A financial regulator warned that half of those on interest-only mortgages will not have enough money to pay their loans back.
A major report published by the FCA today reveals many of us may never be able to pay off the mortgages of homes we are already in.
New rules on mortgage lending that could prove problematic for those trying to get on the property ladder are due to be announced today.
- Shelter estimates almost one million people took out a payday loan over the last 12 months to help them cover their mortgage or rent
- Based on their figures it is estimated that around 979,000 had taken out a high-interest payday loan for this purpose
- The charity said the number of people constantly struggling to pay their rent or mortgage had increased by 44% over the past year - 7.8 million Britons
- 4% of rent or mortgage payers said they had fallen behind with their payments, an estimated 1.4 million people at a national level
- Nearly 10% of those surveyed said they used an unauthorised overdraft to help them cover costs, and one in ten of these people said they did so every month
- More than a million homeowners saw their mortgage costs increase in recent months after several lenders raised their standard variable rates
– Campbell Robb, Shelter's Chief Executive
It's shocking to think that so many families will be starting the New Year with a huge weight hanging over them, trapped in a daily struggle to keep their home.
Payday loans may seem like a quick fix, but the huge interest charges mean things can quickly spiral out of control.
It's vital that anyone who's having difficulty paying their rent or mortgage gets advice now.
Don't wait until things reach breaking point later in the year - it could leave your family's home at risk.
Nearly one and a half million people in Britain are falling behind with their rent or mortgage payments, new research from Shelter shows today.
The survey of more than 4,000 British adults found that the number of people constantly struggling to pay their rent or mortgage has increased by more than 40 per cent over the past year.
The charity warned that nearly eight million people are now facing a monthly battle to pay their rent or mortgage.
HSBC said it increased lending to UK mortgage borrowers by more than a fifth this year, while lending to first-time buyers has gone up by a third.
The bank said it approved £5.6 billion in loans to mortgage borrowers between January and September 2012, representing a 22 per cent increase on last year.
Its first-time buyer lending has gone up by 33 per cent compared with 2011, with loans worth £ 4 billion approved so far this year.
Overall, the bank said it has approved £38.3 billion in new loans to UK businesses and mortgage borrowers in the first nine months of 2012, an 11 per cent increase on the same period in 2011.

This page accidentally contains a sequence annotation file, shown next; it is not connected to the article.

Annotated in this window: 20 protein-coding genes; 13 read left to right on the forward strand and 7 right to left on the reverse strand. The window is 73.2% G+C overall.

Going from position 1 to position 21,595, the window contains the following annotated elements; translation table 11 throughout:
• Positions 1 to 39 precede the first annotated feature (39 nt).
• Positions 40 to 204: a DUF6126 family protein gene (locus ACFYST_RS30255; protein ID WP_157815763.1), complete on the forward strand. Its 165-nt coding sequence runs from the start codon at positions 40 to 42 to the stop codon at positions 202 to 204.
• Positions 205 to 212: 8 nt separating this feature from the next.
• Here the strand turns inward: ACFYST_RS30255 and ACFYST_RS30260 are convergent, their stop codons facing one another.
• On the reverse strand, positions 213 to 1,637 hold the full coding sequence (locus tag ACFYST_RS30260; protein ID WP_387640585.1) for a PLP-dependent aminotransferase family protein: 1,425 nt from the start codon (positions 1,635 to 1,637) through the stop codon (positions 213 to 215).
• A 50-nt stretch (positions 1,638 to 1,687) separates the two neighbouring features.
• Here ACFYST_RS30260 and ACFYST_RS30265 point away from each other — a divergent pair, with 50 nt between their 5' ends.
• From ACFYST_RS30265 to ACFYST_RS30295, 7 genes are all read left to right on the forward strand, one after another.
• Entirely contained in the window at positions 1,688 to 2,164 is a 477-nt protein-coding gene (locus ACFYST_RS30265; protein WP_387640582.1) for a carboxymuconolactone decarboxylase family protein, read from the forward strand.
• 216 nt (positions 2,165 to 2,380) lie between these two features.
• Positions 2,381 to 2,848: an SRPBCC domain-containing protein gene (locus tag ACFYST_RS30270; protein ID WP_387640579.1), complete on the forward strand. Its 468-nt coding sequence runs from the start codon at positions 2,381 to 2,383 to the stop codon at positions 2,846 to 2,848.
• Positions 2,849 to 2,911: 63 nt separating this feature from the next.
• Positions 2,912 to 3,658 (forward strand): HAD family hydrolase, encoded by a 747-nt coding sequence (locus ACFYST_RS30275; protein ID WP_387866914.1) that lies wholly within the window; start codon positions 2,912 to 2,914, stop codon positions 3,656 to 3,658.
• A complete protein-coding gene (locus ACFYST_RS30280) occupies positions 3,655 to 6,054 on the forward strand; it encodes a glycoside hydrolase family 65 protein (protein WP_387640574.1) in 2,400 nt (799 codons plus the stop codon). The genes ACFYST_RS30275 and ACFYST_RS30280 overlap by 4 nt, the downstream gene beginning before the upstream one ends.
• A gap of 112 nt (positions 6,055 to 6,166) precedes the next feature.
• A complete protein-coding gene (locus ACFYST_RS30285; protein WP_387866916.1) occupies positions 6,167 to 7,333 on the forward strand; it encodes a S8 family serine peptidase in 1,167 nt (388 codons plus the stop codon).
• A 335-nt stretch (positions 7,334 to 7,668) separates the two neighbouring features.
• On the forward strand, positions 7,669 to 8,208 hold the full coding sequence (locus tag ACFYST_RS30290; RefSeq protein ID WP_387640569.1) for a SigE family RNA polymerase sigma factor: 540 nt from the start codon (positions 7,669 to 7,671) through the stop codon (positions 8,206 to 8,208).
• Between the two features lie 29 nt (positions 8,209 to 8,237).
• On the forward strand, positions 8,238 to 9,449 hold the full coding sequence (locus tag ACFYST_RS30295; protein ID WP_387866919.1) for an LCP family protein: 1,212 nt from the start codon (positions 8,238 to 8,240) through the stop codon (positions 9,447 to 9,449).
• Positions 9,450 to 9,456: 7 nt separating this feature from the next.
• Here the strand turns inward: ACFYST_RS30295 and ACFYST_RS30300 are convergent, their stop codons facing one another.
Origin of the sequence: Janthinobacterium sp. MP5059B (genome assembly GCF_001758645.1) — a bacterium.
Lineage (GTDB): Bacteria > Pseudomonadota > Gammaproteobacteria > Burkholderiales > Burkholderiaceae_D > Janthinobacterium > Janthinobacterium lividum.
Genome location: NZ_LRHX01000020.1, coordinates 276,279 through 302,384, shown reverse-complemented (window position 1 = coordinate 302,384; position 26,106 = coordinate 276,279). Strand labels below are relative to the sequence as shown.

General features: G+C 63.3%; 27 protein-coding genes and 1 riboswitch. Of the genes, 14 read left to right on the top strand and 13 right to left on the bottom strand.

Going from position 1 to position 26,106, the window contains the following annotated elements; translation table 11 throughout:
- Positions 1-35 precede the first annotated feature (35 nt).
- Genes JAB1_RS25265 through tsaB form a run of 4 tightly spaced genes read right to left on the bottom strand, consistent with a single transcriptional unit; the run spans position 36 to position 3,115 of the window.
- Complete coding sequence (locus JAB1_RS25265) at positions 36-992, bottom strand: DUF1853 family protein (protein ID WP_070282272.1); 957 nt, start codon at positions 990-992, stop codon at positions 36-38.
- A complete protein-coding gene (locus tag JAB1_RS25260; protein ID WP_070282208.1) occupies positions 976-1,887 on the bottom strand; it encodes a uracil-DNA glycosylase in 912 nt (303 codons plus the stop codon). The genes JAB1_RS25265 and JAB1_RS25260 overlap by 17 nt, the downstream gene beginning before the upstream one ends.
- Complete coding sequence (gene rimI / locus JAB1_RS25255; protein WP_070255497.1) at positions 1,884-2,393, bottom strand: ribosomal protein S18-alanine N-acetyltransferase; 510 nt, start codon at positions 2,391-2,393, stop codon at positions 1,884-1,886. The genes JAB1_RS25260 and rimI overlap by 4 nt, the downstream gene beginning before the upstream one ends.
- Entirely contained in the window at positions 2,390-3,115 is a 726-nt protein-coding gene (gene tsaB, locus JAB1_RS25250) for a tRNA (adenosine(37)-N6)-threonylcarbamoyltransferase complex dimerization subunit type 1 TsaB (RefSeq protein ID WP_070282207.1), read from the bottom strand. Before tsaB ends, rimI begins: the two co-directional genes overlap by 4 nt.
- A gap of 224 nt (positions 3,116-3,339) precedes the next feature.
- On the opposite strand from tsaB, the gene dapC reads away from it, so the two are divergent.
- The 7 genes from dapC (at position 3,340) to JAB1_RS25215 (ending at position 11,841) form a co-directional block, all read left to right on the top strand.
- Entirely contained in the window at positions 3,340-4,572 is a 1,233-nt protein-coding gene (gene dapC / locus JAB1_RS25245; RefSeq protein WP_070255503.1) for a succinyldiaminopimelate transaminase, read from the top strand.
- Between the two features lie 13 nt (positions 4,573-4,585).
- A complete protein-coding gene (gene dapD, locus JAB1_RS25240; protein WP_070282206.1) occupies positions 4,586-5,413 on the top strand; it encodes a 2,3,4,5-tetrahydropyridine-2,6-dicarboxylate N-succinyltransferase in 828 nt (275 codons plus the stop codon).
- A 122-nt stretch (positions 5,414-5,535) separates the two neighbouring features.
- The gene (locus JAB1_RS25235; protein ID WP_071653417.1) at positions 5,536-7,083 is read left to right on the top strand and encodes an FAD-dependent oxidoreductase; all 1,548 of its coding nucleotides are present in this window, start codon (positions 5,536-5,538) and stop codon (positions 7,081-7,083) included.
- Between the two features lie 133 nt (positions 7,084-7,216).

– Campbell Robb, chief executive of Shelter
We very much welcome the role this review will play in protecting families from taking on debts that are simply not sustainable.
At Shelter we know only too well the damage that reckless lending can cause and the lives that are ripped apart by the pain of repossession.
The biggest barrier to home ownership in this country is not regulation of the mortgage market, but the sky high cost of housing due to decades of under-investment in building new homes.
– Paul Smee, director-general of the Council of Mortgage Lenders
The regulatory changes have already been widely anticipated and so are unlikely to create any significant additional or unexpected impacts.
Property expert Kate Faulkner has told Daybreak that the move to toughen up on mortgage lending is a sensible one.
She said: "They don't want to compound the problem by giving more people interest-only mortgages with no facility to pay it off."
The Council of Mortgage Lenders (CML) previously raised concerns that many more existing borrowers could find themselves trapped under the new rules.
The FSA has now altered its plans so that lenders would be able to "switch off" the requirements for existing borrowers who wanted to get a new mortgage for the same amount or less, provided they had a good repayment history.
The clampdown follows a period during the property boom when would-be buyers increasingly stretched their finances to get on the ladder.
The FSA has previously warned that a "ticking time bomb" has been created over the last 20 years, with an estimated 1.5 million interest-only loans worth around £120 billion due for repayment in the next decade.
Such deals allow borrowers to pay off the capital only when the mortgage term ends, but lenders have abruptly cut back on them amid concerns people cannot afford to pay them back.
The FSA is looking at how many interest-only borrowers will be unable to repay their loans and plans to publish its findings next spring.